Archaeobacteria are a fascinating group of prokaryotic microorganisms that are frequently found living in hostile environments. They differ in a number of respects from Eubacteria, particularly in the composition of their cell walls. They comprise methane producers, sulfate reducers, halophiles and extreme thermophiles. However, they are of little significance from a pharmaceutical or clinical standpoint and so will not be considered further.


Eubacteria constitute the major group of prokaryotic cells that have pharmaceutical and clinical significance. They include a diverse range of microorganisms, from the primitive parasitic rickettsias that share some of the characteristics of viruses, through the more typical free-living bacteria to the branching, filamentous actinomycetes, which at first sight resemble fungi rather than bacteria.

Atypical bacteria


The family Rickettsiaceae includes three clinically important genera, Rickettsia, Coxiella and Bartonella. Although these are prokaryotic cells, they differ from most other bacteria both in their structure and in the fact that the majority of species lead an obligate intracellular existence. This means that, with a few exceptions, they cannot be grown on cell-free media, although unlike many viruses they do possess some independent enzymes. They have a pleomorphic appearance, ranging from coccoid through to rod-shaped cells; multiplication is by binary fission. Their cell wall composition bears similarities to that of Gram-negative bacteria (see later in this chapter) and in general they stain this way. The genus Rickettsia has a number of species that give rise to human diseases, in particular epidemic typhus (R. prowazekii), murine typhus (R. typhi) and spotted fevers (various species). These are characterized by transmission via insect vectors, particularly mites, ticks, fleas and lice.

The mode of transmission by these vectors varies depending upon the insect concerned. In the case of lice and fleas, the microorganisms multiply within the insect and get into the faeces. These insects then colonize humans and transmit the microorganism when the faeces or the insect itself is crushed onto the skin. No bite is necessary and the faeces may also be inhaled. Mites and ticks pick up the microorganism when they take a blood meal from an infected animal. They then pass on the infection to humans when they accidentally bite us.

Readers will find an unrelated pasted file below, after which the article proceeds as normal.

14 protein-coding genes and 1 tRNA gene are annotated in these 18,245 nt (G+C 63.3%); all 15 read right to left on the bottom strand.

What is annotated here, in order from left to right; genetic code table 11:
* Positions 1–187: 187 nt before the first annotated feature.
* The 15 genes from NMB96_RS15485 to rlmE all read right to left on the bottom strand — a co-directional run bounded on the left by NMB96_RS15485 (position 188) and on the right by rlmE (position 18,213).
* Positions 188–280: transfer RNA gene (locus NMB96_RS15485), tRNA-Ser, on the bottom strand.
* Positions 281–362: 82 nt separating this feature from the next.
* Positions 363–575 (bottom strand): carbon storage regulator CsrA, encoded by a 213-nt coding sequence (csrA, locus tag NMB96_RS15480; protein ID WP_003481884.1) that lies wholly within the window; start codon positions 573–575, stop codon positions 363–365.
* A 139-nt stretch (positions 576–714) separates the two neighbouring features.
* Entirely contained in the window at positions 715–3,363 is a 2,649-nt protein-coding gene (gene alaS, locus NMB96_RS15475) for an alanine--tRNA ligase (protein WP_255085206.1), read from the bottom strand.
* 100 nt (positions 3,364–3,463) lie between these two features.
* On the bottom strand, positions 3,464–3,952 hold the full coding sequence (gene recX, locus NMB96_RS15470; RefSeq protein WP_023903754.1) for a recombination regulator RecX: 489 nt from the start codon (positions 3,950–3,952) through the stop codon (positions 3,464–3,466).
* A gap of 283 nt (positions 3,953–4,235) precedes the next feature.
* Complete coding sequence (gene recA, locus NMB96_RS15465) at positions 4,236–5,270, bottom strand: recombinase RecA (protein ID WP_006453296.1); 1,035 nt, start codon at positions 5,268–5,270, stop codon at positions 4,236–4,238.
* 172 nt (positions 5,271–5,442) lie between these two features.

Coxiella burnetii is the only species in the genus Coxiella and this gives rise to a disease called Q fever. Although the source of the disease is infected animals, usually no insect vector is involved and the most common route of transmission is by inhalation of infected dust. Bartonella quintana is the causative agent of trench fever which, as the name suggests, occurs typically under conditions of war and deprivation. Each of the infections described here can be treated with doxycycline, although the duration of therapy may vary depending upon the nature of the disease and its severity.


These are obligate intracellular parasitic bacteria that possess some independent enzymes but lack the ability to generate ATP. Two cellular forms are identified: a small (0.3 µm) highly infectious elementary body which, after infection, enlarges to give rise to the replicative form called the initial or reticulate body (0.8–1.2 µm). These divide by binary fission within membrane-bound vesicles in the cytoplasm of infected cells. Insect vectors are not required for the transmission of infection. Chlamydiae lack peptidoglycan in their cell walls and have weak Gram-negative characteristics.

Chlamydia trachomatis is the most important member of the group, being responsible for the disease trachoma, characterized by inflammation of the eyelids, which can lead to scarring of the cornea. This is the most common cause of infectious blindness worldwide. It is estimated that 400 million people are infected, with at least 6 million totally blind. The same species is also recognized as one of the major causes of sexually transmitted disease. C. psittaci and C. pneumoniae are responsible for respiratory tract infections. Chlamydial infections are responsive to treatment by tetracyclines, either topical or systemic as appropriate.


The mycoplasmas are a group of very small (0.3–0.8 µm) prokaryotic microorganisms that are capable of growing on cell-free media but which lack cell walls. The cells are surrounded by a double-layered plasma membrane that contains substantial amounts of phospholipids and sterols. This structure has no rigidity owing to the absence of peptidoglycan, and so the cells are susceptible to osmotic lysis. The lack of peptidoglycan is also the reason for these bacteria being resistant to the effects of cell wall-acting antibiotics such as the penicillins, and also the enzyme lysozyme. Members of this group are pleomorphic, varying in shape from coccoid to filamentous. Most are facultative anaerobes capable of growth at 35 °C, and on solid media produce colonies with a characteristic ‘fried egg’ appearance. They contain a number of genera, of which the most important from a clinical point of view are Mycoplasma and Ureaplasma. M. pneumoniae is a major cause of respiratory tract infections in children and young adults, whereas U. urealyticum has been implicated in non-specific genital infections. Despite being resistant to the β-lactam antibiotics, these infections can be effectively treated using either tetracyclines or erythromycin.